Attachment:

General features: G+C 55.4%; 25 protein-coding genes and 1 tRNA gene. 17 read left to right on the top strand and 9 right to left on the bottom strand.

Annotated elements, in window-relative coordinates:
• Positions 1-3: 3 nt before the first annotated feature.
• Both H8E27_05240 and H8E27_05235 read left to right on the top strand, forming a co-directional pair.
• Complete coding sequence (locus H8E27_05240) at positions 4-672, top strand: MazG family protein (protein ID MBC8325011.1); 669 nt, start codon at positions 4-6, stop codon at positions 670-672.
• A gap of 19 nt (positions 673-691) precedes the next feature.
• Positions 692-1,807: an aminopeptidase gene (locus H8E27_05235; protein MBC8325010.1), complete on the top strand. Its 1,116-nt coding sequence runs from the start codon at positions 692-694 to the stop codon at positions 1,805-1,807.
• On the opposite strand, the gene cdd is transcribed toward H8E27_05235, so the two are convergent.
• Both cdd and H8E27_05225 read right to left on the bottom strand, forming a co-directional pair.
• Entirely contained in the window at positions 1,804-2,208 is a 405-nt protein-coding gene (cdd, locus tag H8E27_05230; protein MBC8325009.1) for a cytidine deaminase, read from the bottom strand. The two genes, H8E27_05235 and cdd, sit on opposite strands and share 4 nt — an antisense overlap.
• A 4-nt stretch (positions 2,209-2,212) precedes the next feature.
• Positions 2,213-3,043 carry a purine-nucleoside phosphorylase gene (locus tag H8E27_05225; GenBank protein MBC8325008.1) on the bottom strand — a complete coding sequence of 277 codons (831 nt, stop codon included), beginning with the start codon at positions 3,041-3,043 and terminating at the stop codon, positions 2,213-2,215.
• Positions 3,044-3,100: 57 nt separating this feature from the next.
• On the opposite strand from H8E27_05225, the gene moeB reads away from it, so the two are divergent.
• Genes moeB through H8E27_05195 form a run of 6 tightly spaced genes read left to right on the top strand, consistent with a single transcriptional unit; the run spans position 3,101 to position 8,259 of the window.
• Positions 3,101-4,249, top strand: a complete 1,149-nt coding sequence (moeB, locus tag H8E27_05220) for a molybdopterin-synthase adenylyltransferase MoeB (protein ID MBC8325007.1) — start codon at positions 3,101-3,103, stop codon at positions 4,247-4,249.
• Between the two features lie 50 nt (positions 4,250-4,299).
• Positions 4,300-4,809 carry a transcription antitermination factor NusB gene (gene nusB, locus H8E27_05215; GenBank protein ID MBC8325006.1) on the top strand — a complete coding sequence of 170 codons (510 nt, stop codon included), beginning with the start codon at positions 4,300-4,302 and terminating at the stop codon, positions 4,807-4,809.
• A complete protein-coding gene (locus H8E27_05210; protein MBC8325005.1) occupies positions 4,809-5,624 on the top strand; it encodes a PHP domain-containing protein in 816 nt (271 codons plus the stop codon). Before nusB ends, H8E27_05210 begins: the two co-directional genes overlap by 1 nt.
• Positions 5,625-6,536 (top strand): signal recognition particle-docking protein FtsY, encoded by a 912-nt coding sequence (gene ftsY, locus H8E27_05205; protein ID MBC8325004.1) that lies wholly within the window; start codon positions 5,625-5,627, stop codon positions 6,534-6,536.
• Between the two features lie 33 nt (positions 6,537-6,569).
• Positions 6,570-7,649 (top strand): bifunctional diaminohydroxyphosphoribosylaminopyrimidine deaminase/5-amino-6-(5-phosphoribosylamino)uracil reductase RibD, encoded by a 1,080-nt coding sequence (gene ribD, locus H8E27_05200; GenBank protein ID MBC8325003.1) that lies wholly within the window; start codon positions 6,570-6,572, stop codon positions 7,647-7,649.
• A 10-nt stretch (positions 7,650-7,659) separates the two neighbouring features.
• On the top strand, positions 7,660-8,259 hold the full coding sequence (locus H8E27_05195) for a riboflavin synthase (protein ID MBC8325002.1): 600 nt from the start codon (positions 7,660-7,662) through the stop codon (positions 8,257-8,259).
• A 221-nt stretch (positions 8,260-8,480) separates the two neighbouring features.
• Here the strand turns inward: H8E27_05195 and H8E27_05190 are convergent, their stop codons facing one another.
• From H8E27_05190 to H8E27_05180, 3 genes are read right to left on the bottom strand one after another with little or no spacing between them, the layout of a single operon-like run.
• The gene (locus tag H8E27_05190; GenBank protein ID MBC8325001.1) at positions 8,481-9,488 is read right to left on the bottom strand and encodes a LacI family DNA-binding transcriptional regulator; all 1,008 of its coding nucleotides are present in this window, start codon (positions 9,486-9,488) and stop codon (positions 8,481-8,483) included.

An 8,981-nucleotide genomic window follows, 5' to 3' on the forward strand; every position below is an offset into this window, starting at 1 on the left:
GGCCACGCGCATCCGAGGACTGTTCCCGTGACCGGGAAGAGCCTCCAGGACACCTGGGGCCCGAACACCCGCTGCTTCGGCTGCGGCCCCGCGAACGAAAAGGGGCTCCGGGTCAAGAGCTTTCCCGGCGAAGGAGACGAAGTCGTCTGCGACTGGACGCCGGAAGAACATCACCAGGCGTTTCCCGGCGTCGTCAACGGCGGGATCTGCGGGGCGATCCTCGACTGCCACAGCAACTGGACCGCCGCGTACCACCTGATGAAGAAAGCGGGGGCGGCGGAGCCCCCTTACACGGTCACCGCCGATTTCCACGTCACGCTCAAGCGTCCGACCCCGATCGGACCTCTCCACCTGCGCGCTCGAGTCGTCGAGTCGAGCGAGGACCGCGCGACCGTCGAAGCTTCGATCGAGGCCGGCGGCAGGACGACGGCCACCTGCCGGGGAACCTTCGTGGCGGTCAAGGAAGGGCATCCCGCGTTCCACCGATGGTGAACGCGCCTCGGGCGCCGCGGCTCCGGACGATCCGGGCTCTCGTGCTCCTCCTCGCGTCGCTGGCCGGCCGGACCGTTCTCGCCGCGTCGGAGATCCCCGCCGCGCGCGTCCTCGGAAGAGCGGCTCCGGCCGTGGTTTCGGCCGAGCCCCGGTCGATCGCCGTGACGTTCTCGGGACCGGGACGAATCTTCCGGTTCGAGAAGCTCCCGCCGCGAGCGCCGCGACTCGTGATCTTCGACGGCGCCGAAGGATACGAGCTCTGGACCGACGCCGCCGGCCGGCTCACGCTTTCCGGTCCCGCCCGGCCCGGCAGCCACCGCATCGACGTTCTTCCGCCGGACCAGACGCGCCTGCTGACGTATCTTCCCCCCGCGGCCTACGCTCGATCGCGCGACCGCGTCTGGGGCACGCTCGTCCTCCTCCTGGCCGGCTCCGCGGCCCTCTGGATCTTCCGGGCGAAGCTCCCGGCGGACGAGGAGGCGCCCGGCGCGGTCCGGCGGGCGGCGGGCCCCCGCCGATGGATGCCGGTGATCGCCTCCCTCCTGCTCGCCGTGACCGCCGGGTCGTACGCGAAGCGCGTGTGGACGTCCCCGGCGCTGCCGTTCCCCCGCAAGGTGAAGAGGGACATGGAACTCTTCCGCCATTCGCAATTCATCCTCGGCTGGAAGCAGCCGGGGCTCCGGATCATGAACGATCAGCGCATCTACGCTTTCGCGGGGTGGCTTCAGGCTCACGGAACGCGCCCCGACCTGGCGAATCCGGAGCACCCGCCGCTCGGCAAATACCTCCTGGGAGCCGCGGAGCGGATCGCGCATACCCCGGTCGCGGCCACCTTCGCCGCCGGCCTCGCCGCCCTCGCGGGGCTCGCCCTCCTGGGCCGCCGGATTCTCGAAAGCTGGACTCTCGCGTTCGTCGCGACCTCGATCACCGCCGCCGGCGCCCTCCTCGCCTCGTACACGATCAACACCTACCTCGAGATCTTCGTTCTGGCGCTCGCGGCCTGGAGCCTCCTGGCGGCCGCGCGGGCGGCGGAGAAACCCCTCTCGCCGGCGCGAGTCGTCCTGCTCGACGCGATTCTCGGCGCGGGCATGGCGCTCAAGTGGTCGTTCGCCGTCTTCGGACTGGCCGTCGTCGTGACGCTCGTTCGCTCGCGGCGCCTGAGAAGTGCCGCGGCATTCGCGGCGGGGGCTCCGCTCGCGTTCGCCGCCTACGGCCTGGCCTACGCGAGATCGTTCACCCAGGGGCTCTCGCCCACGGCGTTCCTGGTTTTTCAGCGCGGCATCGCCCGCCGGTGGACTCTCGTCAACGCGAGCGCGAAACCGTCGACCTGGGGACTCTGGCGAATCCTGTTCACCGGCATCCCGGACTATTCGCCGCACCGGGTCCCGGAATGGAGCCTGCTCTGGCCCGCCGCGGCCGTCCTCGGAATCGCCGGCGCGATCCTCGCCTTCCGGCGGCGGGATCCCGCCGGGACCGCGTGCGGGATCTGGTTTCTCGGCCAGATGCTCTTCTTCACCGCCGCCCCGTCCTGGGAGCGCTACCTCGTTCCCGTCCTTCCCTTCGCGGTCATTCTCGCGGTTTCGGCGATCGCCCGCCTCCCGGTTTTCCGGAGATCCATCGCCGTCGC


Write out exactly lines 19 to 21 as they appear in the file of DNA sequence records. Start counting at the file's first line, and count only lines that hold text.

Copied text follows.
• A complete protein-coding gene (locus H8E27_05210; protein MBC8325005.1) occupies positions 4,809-5,624 on the top strand; it encodes a PHP domain-containing protein in 816 nt (271 codons plus the stop codon). Before nusB ends, H8E27_05210 begins: the two co-directional genes overlap by 1 nt.
• Positions 5,625-6,536 (top strand): signal recognition particle-docking protein FtsY, encoded by a 912-nt coding sequence (gene ftsY, locus H8E27_05205; protein ID MBC8325004.1) that lies wholly within the window; start codon positions 5,625-5,627, stop codon positions 6,534-6,536.
• Between the two features lie 33 nt (positions 6,537-6,569).